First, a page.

CCPR: One of the things that we can do is refer to a skills trainer, and it sounds like that might be something that should be considered for new placements very soon in the process.
Dr. Berrick: Yes. Whether the child is moving into a kinship home or a non-kinship home, they are moving into a new household, and that movement in and of itself can be an unsettling process. Add to that the child’s experience coming from a traumatic situation. So providing that assistance early on, before behaviors are established, and before parenting practices that are ineffective have become routinized and regularized, is very important.
CCPR: Please tell us about reunification.
Dr. Berrick: We have a strongly held philosophical belief in the United States that children should be raised by their birth parents, and that parents have a right to raise those children as long as they are doing that safely.
CCPR: Do they, in fact, do better raised by their birth parents?
Dr. Berrick: That is a difficult question for the research community to answer, mostly because we cannot randomize children. We can’t take 100 children who are being severely maltreated and randomly assign some of them to foster care and randomly assign some of them to stay with their parents. Similarly, we can’t randomly send some home, and keep others in care. So until we develop better research skills, we are going to be a little bit challenged to answer that question. Nevertheless, we do have a couple of studies we can point to that seem to show that when children are reunited with their birth parents, we are typically reunifying them with caregivers who are extraordinarily vulnerable themselves. These parents typically have multiple problems in multiple domains. They might have issues relating to homelessness, mental illness, substance abuse, and physical disabilities.
CCPR: Is the system designed to ensure that parents have resolved these problems before children return to them?
Dr. Berrick: Although we like to think that the children who are reunified are returning to parents who have addressed many of those issues, we know that many of these parents’ recovery or rehabilitation is fragile. And the child welfare system in the United States is not a rich service system where, when children are reunified, a variety of saturated services follow them home. So many of those children are reunified to homes where the birth parents need to attend to their children’s upbringing largely without a great deal of government support. And children who return to their birth parents often do struggle. One study found that some children who reunified actually were more likely to engage in risk-taking behaviors and had more internalized problems, according to a standardized rating scale, than those who stayed in long-term foster care (Tuassig HN et al, Pediatrics 2001;108(1):E10).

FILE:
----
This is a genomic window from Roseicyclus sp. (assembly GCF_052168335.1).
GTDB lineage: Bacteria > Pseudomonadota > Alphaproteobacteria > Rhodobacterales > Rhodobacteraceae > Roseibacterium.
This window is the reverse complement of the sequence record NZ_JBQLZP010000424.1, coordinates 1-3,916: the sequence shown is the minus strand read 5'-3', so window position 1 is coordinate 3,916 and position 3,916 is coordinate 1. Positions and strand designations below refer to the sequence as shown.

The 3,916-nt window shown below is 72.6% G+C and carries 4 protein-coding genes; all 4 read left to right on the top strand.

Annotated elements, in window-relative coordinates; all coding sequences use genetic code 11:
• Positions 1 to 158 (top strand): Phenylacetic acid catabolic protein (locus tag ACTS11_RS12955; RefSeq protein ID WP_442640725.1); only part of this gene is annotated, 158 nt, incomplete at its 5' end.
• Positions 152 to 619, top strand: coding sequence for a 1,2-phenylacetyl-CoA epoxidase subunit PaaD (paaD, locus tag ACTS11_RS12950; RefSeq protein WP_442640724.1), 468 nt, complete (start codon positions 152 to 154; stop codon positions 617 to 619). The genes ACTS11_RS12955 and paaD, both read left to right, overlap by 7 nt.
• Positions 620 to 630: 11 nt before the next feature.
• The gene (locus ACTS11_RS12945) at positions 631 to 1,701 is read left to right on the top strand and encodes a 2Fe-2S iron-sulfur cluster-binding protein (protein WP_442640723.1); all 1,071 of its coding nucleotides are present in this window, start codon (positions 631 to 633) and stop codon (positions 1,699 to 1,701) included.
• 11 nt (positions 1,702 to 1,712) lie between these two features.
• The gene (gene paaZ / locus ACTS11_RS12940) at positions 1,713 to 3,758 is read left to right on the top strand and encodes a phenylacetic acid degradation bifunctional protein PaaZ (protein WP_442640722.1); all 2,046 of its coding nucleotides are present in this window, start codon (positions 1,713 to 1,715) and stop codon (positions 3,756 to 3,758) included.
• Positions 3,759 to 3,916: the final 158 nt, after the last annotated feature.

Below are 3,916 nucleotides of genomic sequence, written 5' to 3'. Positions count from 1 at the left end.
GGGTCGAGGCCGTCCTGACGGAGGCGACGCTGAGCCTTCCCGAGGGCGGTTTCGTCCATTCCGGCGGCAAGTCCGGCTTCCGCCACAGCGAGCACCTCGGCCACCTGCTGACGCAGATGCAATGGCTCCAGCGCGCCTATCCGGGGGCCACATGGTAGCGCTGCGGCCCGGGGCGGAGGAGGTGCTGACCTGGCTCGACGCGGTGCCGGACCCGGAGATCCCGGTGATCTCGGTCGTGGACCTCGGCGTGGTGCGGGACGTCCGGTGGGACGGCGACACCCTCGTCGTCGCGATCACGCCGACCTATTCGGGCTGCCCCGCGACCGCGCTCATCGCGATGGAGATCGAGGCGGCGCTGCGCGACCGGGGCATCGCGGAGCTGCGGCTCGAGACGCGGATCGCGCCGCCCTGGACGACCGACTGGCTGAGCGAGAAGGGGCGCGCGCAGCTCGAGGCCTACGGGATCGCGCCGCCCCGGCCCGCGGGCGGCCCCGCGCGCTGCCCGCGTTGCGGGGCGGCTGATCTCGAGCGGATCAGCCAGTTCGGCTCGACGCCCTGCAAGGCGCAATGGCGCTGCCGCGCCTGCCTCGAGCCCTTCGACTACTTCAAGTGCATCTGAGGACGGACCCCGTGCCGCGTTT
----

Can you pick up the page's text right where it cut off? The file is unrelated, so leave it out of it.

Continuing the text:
CCPR: How can we as the children’s psychiatrists best support a longer term reunification plan?
Dr. Berrick: By using the exact same strategies that we use with kin and foster parents. Birth parents need just as much coaching as foster parents. So it is the same issue of coaching, thoughtful feedback, and opportunities to practice new parenting skills over and over again until the parenting practices get regularized and parents have more natural inclinations to parent effectively, rather than falling back on old routines that were probably less effective.
CCPR: How is policy structured to balance the right of a child to live in a safe home with the rights of parents to raise their children?
Dr. Berrick: That is the 6 million dollar question. How in the world do we craft family policies that are fair and appropriate to children, given their vulnerabilities and their limited rights? Then you put that up in sharp relief against parents who want to parent their kids, and who have some constitutional rights to do so. That’s the fascinating intellectual terrain of child welfare. Figuring out how to balance the rights and needs of parents and children is very tricky business.
One of the things that we are learning about foster care is that it is malleable to coaching.
~ Jill Duerr Berrick, PhD
CCPR: How can we as doctors best advocate on a public policy front for children to be protected enough, when it seems like there is no agreement on what “enough” is?
Dr. Berrick: I feel pretty optimistic in that regard. At the same time you have these political winds that push the conversation toward a parent’s rights perspective, there is also a developing understanding of child development and child psychiatry. Your field is at the forefront of this growing understanding of the neuro-biobehavioral connection between child maltreatment, child trauma, and effects on children that are both physiological and psychological, and that are both short-term and long-term. The more we can unpack those components to better understand what maltreatment’s effects can be on children, the less tolerance we as a society will have for maltreatment. And I think that that will help to propel additional prevention services and treatment services, it will help average Americans parent all children more thoughtfully, and it will help to change the conversation to center it on children and their rights to a safe childhood.
CCPR: Thank you, Dr. Berrick.